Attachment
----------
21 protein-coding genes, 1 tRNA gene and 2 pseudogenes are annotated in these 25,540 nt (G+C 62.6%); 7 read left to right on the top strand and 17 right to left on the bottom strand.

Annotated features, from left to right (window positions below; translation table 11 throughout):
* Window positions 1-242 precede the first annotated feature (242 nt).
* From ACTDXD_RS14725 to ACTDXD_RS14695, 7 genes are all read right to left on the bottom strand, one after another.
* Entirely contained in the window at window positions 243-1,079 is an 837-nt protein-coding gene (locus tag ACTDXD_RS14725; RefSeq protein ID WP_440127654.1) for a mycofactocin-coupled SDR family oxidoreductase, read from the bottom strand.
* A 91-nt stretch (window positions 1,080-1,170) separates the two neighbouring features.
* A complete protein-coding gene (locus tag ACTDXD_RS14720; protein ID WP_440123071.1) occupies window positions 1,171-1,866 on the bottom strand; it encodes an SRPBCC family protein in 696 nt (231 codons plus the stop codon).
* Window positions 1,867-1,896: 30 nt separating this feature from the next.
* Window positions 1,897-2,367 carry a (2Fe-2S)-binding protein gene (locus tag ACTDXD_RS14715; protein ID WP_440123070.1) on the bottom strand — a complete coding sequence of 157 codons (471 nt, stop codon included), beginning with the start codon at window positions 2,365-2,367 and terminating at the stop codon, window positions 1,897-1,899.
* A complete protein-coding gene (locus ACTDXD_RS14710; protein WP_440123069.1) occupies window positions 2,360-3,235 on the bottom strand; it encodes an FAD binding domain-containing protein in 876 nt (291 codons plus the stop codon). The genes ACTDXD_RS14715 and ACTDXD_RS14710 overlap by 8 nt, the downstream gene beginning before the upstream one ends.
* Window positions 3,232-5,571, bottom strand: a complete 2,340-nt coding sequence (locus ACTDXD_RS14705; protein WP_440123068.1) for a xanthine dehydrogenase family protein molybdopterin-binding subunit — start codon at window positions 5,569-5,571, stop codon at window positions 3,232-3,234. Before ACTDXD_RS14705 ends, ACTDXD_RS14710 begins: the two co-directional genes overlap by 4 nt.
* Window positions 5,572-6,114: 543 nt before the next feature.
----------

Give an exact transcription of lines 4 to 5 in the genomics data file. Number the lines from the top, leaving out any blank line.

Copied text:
* From ACTDXD_RS14725 to ACTDXD_RS14695, 7 genes are all read right to left on the bottom strand, one after another.
* Entirely contained in the window at window positions 243-1,079 is an 837-nt protein-coding gene (locus tag ACTDXD_RS14725; RefSeq protein ID WP_440127654.1) for a mycofactocin-coupled SDR family oxidoreductase, read from the bottom strand.